He believes that people perform better when they are given all the things they need to advance. It allows them to own their work and motivates them to succeed with the company.

“If the CEO is passionate about building culture rather than controlling a business, then you have the basis for how to outmarket your competition.” – Peter Sage

peter sage culture eats strategy

Peter is a bestselling author, elite coach and speaker who once worked as a trainer for Tony Robbins. His experience in growing fast-paced enterprises spans over 25 years.

According to him, challenges almost always come from leadership. People in authority have the responsibility to properly manage their resources. This includes making sure that people are well-guided and taken care of.

Leaders sometimes fall in the trap of believing that they know everything. They become masters of control instead of building a culture that allows people to contribute.

When leaders work together with their people, they increase the company’s potential to stand out.

“This is one of the most important conversations to have in business now is, ‘Can we embrace people for who they are and who they aren’t?’” – Spencer Jacobson

Spencer Jacobson Culture Eats Strategy

Spencer is the CEO and co-founder of a coaching company that has helped startups and Fortune 500 organizations to attract, develop and retain great talent.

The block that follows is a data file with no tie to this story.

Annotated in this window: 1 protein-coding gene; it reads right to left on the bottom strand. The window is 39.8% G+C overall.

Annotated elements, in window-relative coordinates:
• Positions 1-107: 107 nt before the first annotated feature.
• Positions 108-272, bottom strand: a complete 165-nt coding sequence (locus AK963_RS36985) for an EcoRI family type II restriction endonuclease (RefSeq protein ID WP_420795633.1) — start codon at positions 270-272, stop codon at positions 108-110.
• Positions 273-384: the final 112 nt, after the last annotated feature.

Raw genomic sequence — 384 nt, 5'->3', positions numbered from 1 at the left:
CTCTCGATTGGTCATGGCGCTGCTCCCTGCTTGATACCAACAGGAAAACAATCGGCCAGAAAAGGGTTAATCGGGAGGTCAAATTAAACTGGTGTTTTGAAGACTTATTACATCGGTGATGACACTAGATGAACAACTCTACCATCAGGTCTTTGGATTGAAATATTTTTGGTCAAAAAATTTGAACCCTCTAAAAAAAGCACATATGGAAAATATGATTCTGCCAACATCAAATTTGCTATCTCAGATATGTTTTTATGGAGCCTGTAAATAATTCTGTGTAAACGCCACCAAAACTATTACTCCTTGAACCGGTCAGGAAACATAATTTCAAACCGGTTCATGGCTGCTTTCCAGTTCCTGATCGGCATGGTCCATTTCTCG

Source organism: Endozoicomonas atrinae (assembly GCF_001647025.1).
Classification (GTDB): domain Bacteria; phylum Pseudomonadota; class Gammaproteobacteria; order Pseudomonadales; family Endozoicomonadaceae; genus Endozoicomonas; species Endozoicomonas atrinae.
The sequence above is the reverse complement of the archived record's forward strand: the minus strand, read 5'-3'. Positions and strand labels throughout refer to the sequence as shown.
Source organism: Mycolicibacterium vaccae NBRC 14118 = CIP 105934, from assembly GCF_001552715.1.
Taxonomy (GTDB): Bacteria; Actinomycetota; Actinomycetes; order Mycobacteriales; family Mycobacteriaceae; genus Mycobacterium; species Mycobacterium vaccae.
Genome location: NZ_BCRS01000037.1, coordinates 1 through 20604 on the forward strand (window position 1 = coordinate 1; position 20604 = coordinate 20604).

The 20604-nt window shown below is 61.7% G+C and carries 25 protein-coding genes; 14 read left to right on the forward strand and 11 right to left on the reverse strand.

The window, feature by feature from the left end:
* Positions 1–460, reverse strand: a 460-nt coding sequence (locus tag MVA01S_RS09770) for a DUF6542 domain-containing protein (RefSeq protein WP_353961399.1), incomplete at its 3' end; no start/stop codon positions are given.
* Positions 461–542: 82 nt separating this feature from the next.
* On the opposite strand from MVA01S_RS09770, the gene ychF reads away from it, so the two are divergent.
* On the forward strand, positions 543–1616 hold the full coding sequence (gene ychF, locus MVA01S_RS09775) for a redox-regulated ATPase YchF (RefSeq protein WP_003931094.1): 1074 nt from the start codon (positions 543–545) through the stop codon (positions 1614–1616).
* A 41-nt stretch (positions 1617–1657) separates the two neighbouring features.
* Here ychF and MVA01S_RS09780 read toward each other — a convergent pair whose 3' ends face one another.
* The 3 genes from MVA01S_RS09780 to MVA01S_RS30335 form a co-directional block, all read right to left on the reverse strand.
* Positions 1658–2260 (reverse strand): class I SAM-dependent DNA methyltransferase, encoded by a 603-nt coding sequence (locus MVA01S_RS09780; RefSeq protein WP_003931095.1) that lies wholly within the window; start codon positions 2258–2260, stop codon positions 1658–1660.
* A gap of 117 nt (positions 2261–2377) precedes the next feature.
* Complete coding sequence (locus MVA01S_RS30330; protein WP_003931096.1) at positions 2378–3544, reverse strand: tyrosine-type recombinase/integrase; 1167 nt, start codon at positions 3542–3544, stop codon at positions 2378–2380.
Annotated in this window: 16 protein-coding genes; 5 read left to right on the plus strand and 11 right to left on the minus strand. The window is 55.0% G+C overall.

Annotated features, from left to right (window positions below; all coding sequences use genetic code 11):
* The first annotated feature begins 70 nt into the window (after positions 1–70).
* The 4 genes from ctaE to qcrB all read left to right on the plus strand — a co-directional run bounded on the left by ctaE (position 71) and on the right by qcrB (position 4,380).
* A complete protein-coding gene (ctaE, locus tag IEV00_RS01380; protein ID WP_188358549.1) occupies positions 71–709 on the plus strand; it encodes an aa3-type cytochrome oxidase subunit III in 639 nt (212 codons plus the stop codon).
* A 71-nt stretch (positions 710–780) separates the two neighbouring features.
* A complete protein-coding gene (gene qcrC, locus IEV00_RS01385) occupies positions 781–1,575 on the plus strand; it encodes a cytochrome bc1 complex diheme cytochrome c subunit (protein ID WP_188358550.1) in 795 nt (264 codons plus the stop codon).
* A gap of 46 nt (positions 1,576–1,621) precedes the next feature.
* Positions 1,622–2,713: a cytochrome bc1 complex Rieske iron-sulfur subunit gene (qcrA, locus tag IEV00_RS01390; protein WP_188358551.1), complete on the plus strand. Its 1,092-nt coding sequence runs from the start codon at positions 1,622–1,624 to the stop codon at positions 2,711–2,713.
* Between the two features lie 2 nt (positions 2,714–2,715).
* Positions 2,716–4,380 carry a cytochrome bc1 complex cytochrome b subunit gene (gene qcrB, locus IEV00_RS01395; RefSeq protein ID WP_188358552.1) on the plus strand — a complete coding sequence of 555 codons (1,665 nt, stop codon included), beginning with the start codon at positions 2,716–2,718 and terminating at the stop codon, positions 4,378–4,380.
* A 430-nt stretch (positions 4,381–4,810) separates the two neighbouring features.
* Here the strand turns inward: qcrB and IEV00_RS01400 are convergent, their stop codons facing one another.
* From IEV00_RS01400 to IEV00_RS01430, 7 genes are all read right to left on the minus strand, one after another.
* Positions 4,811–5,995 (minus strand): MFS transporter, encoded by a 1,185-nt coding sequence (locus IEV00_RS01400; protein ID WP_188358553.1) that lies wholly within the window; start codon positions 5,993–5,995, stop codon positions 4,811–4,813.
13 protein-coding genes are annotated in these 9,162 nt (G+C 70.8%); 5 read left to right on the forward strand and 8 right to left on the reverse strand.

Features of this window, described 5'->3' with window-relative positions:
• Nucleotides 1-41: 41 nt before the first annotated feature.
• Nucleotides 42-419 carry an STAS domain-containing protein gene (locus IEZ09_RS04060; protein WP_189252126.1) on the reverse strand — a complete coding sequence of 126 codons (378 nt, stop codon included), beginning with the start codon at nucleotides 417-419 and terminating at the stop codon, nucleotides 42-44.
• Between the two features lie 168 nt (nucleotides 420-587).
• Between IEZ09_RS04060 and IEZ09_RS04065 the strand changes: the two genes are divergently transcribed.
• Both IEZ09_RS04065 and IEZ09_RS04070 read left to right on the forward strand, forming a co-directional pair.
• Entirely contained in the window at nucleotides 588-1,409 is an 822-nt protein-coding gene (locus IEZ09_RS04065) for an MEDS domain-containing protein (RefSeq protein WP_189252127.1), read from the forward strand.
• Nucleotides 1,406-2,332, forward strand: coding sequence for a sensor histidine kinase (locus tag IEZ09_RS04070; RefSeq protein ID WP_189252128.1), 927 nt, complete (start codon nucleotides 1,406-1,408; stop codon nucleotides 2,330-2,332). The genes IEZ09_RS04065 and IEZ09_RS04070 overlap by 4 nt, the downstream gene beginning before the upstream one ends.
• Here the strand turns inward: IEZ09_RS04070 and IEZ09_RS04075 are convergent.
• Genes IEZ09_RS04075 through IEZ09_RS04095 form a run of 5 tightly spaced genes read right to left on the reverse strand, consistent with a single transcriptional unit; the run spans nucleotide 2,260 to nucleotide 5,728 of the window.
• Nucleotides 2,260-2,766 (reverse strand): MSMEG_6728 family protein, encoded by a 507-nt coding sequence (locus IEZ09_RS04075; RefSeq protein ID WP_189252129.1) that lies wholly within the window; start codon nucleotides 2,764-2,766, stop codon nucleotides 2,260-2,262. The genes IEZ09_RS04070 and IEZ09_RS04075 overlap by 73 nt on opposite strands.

He believes that every employee has a unique set of strengths and weaknesses. They carry it with them when they join the company. An interesting question is whether companies can embrace both or not.

Studies show that people in many companies behave like they have two full-time jobs. They carry out their given positions while hiding their flaws.

A sense of belonging — in any organization or community — happens only when people show up as real. The best teams have a culture that embraces the diversity of its members.

“People leave organizations not because of the work but because of the people.” – Dan Rockwell

Dan Rockwell on Culture Eats Strategy

Dan is an international thought leader in business and leadership. His well-founded principles and insights have enlightened many. He is listed by Inc Magazine as one of the Top 50 Leadership Experts in the English Speaking World.